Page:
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September 3, 2015

college students

Why college students don't belong on Who Wants to Be a Millionaire

by Joel Keller, posted Nov 2nd 2009 4:29PM
Who Wants to Be a Millionaire logoSomething about the syndicated Who Wants to Be a Millionaire seems off this season. It might be the gimmicky "Tournament of Ten" that they've been building towards; it starts next week. Or it might be the bumped-up money tree they've instituted, paired with tougher questions; now it's easier to get the first safety level (now $5,000) but much more difficult to get to the second (still $25,000).

But what might also be off is that the producers have been mixing in some very young contestants into the show, and when they're on, the program screeches to a halt.

Why? They're too young. Even if they're the most book-smart kids on the planet, their knowledge of pop culture and historic events goes back maybe ten years, and those questions are a large part of the stack most contestants get.

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Fox offer students online looks at Terminator and Fringe

by Brad Trechak, posted Aug 28th 2008 11:04AM
TerminatorWhy do college students get all the breaks? It looks like Fox will be offering the premieres of both Terminator: The Sarah Connor Chronicles and J.J. Abrams' Fringe at fox.com for those with a .edu e-mail address. They will also offer some behind-the-scenes footage, music videos and interviews.

This is a clever marketing ploy by Fox. The demographic for those shows definitely leans towards the young, and since college students are more exposed to computers than anybody I know who doesn't work in the industry (and are probably more used to watching stuff online rather than on the television), the idea has definite appeal.

Mind you, such systems can be fooled, particularly if you have a friend or relative with a .edu address (or so I've heard). With that in mind, I don't understand why Fox wouldn't just offer this to everybody. I can only guess that it's a way for Fox to control illegal downloading of these highly anticipated shows.

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Nielsen takes notice of college students

by Brad Linder, posted Feb 12th 2007 1:22PM
NielsenNielsen has begun adding college students that live in dorms to its ratings. In practical terms, this means 130 drunk kids will represent about 2 million actual college students, and have an inordinately large influence on the television landscape.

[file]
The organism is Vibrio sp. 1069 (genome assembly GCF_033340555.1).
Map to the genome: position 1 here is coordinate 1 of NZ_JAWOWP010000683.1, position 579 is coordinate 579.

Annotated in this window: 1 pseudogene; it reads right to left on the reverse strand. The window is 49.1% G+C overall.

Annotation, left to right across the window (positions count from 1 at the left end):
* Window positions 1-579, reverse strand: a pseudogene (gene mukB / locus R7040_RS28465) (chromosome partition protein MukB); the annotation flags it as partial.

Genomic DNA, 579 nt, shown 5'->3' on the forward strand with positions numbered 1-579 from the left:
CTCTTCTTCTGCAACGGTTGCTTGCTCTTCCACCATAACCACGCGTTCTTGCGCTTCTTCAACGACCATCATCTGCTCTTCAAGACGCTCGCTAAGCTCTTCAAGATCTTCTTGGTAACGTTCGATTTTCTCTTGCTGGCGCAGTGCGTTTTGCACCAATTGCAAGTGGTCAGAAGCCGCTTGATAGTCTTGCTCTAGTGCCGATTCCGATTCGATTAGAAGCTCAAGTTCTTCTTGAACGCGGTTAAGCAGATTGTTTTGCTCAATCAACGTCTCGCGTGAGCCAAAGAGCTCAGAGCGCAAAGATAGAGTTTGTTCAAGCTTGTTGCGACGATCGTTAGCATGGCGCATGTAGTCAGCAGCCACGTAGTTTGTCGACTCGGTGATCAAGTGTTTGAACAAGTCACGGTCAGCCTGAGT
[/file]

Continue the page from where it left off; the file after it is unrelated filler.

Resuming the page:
The Wall Street Journal reports that some shows have seen a huge boost due to the inclusion of college student data. Comedy Central's Drawn Together saw a 60% ratings bump, which shouldn't be surprising, as I'm not sure anyone who doesn't live in a dorm watches the show. Of course, Nielsen estimated 163,000 additional people were watching the show based on the fact that 12 of those college kids were tuning in. Yay statistical sampling.

Nielsen gathers data from about 10,000 households and uses that data to extrapolate what the rest of the country is watching. While that system probably worked pretty well thirty years ago when there were only a handful of networks, viewers today can choose from hundreds of different channels.

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The Daily Show makes kids cynical about politics? OMG!

by Joel Keller, posted Jun 24th 2006 3:53PM
The Daily Show makes kids even more cynicalYou'd never imagine it by their behavior, but college students are very easily influenced by TV, the Internet, and the power of Everclear punch. So it's not a big surprise to hear that heavy doses of The Daily Show have made kids of that age cynical about politics and the media (heck, I was cynical about politics and the media years before TDS even existed).

But now, this outcome has been recorded in a study, conducted by two political scientists at East Carolina University. They showed a group of students TDS clips from the 2004 Presidential campaign and another group coverage from the CBS Evening News. They measured the groups' attitudes about both candidates and found that the TDS watchers had the more negative view. The concern is that the more cynical this group becomes, the less likely they'll vote (and they don't vote much now). My thinking? As they get older, they'll look for more news sources. Right now, they just want to laugh.

[via Romenesko]

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The Bedford Diaries makes sex boring

by Bob Sassone, posted Apr 27th 2006 11:04AM
Bedford DiariesWe don't cover The Bedford Diaries that much here at TV Squad. I guess it just doesn't look that interesting to anyone. And Tee Vee agrees with us. But I'm glad that Nathan Alderman wrote this review of the show. Not only does he point out that the WB show makes sex seem boring, he also mentions Paul Haggis and two of my all-time favorite TV shows, Due South and EZ Streets (it makes sense in the context of the article). Here's what he says about The Bedford Diaries, in a nutshell:

"The whole thing feels like it's been focus grouped to death. Hmm ... what would the WB want? A show about attractive college students? Having lots of sex? And talking about their sex lives? And making videotapes of themselves talking about their sex lives? Sounds like a surefire sell!

Except it's not. It's downright boring ..."

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